Referring again to FIGS. 1 and 2, housing 12 defines a pair of pressure-tight chambers separated by, and sharing a common dividing wall, referred to herein as crown sheet 14. The lower or exhaust gas chamber 16 extends along the full bottom width of the vaporizer and has an exhaust gas inlet 18 and outlet 20 spaced at respective opposed ends thereof. Engine exhaust is routed through the carburetor (not shown) to heat the incoming combustion air (as described in Hansen '464), thereafter to vaporizer inlet 18, through chamber 16 and outlet 18, in turn, being expelled to the ambient air through a conventional exhaust pipe (not shown).
More than sufficient energy is available from the engine exhaust, even after heating the incoming combustion air, to aid in the proper vaporization of the alcohol-based fuel. This is particularly true in connection with engines operated from low proofage alcohol fuels, e.g. below about 90 proof, where the superheated steam content of the exhaust, with its corresponding latent heat energy, is high. Indeed, exhaust gas temperatures at the inlet 18 of the vaporizer are typically in the order of between 500° and 600° F.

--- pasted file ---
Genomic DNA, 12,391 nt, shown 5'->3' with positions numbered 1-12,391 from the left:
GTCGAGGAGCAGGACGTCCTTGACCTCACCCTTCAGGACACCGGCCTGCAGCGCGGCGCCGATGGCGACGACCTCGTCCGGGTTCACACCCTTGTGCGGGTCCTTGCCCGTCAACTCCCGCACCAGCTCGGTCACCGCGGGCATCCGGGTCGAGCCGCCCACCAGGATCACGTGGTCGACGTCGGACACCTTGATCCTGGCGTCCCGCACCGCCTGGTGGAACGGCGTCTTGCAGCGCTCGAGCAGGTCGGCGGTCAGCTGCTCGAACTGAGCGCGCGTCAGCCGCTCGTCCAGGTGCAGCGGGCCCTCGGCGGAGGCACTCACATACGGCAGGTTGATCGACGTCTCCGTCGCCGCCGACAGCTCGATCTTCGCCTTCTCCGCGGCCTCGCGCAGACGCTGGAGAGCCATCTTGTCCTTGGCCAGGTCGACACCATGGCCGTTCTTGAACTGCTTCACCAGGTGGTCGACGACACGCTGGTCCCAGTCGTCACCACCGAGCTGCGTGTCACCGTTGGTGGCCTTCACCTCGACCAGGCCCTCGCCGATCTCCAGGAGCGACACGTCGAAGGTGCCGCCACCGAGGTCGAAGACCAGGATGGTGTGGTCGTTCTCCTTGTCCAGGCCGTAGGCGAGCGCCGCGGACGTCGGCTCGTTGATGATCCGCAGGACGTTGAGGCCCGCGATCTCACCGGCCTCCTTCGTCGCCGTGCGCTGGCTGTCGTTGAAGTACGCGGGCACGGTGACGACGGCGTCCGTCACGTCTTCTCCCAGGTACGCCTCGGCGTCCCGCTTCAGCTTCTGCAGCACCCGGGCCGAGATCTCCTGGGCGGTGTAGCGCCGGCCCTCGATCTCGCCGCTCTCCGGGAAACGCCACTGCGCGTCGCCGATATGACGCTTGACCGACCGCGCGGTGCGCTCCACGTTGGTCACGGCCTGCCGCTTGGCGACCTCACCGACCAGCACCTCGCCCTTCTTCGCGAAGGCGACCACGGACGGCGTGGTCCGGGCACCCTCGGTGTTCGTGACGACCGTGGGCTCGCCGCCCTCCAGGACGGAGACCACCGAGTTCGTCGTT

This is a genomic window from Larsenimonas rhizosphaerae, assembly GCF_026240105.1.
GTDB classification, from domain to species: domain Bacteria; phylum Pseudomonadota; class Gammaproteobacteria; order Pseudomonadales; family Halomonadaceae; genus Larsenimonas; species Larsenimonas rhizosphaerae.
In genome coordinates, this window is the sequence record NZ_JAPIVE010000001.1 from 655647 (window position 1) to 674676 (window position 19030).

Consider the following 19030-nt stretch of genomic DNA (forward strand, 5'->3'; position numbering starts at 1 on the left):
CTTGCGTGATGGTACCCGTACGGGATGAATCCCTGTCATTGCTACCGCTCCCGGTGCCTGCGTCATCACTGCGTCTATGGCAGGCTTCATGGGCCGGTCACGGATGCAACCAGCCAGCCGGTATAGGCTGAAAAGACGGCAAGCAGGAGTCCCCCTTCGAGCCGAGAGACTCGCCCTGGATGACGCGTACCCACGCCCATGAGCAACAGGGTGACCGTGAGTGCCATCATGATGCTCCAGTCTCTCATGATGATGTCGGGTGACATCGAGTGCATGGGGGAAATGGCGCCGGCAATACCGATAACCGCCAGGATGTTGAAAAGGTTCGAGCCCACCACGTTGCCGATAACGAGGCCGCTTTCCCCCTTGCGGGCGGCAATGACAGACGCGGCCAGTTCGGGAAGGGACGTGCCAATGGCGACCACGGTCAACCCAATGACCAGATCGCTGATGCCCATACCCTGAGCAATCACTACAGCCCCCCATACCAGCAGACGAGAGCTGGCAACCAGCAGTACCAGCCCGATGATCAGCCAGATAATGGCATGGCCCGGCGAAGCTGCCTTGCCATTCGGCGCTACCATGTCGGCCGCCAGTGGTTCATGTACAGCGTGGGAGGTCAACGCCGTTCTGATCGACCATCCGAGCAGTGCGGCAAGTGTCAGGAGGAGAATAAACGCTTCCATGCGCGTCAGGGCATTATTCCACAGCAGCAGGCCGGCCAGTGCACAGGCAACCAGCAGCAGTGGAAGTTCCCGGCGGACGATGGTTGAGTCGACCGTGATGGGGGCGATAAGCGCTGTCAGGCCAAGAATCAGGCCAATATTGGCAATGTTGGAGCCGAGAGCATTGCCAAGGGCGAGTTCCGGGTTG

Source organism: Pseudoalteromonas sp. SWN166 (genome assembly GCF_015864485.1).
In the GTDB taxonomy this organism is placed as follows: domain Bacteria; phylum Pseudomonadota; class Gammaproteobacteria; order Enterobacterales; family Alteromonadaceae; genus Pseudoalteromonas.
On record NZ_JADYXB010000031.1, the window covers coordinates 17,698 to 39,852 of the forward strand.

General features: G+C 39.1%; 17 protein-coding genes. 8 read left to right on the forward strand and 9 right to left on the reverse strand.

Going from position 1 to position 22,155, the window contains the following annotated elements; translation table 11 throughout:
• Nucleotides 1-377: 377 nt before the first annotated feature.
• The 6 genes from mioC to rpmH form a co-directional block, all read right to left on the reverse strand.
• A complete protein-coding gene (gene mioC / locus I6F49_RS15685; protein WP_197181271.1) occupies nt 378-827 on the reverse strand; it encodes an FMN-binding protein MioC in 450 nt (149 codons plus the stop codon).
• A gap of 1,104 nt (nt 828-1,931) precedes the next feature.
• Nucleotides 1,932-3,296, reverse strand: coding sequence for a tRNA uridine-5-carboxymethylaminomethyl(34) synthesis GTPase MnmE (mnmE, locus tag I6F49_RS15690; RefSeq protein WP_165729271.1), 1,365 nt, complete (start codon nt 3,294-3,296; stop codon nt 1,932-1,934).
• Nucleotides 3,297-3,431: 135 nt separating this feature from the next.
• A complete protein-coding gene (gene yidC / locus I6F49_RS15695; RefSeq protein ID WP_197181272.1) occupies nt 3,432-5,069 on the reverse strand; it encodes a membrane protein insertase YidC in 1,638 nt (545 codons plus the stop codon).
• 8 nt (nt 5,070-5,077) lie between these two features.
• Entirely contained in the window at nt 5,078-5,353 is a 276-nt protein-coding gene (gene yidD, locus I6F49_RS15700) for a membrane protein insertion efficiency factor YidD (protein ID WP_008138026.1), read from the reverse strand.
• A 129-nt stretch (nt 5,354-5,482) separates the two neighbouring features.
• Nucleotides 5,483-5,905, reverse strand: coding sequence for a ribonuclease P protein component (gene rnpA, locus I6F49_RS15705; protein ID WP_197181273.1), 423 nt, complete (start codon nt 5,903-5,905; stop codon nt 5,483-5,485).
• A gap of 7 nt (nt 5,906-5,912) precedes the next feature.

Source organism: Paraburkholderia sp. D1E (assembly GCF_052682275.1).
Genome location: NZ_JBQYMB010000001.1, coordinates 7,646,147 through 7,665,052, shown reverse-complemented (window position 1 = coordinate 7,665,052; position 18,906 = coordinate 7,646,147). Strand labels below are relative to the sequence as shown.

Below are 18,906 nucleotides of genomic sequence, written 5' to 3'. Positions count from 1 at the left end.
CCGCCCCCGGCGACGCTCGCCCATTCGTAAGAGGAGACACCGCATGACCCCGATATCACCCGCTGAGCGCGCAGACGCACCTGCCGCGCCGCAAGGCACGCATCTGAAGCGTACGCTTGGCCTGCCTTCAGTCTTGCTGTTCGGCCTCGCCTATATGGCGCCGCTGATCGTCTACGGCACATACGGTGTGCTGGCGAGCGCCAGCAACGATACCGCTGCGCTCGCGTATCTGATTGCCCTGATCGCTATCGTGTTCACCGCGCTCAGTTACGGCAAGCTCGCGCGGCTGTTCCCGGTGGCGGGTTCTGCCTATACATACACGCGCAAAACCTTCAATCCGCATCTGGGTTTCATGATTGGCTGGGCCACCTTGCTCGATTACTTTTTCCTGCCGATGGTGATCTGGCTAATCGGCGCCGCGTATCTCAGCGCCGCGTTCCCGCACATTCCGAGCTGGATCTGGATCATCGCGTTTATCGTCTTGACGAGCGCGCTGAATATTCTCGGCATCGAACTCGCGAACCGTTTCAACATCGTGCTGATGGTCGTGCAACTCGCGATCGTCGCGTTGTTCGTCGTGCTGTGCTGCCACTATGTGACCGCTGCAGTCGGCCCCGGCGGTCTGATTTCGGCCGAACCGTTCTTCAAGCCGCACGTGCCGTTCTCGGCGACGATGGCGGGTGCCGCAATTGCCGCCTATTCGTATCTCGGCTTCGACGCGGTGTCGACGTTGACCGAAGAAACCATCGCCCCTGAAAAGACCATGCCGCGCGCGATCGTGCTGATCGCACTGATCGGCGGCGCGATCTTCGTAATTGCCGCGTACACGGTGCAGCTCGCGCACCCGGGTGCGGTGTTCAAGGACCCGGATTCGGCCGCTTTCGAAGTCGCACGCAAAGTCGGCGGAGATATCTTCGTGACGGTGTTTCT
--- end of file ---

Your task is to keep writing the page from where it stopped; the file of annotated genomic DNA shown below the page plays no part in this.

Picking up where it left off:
One or more baffles 22 are placed transversely across the exhaust gas chamber to create exhaust gas turbulence and to force the exhaust gas into proximity with the crown sheet 14 (transverse being defined relative to the path of exhaust gas flow therein, i.e. transverse to the path from inlet 18 to outlet 20). The baffles defines apertures 24 along the upper ends thereof forcing the exhaust gas to transit through the chamber in close proximity to the crown sheet. In this manner the proper transfer of heat energy from the exhaust gas to the crown sheet may be assured.
In one embodiment of the vaporizer the exhaust chamber is approximately 22" in length, 2" in height, and 4" in width, with respective exhaust gas inlets/outlets 16,18 spaced approximately 16" apart. The baffle apertures 24 are 1/4" high and, as noted, extend along the entire chamber width.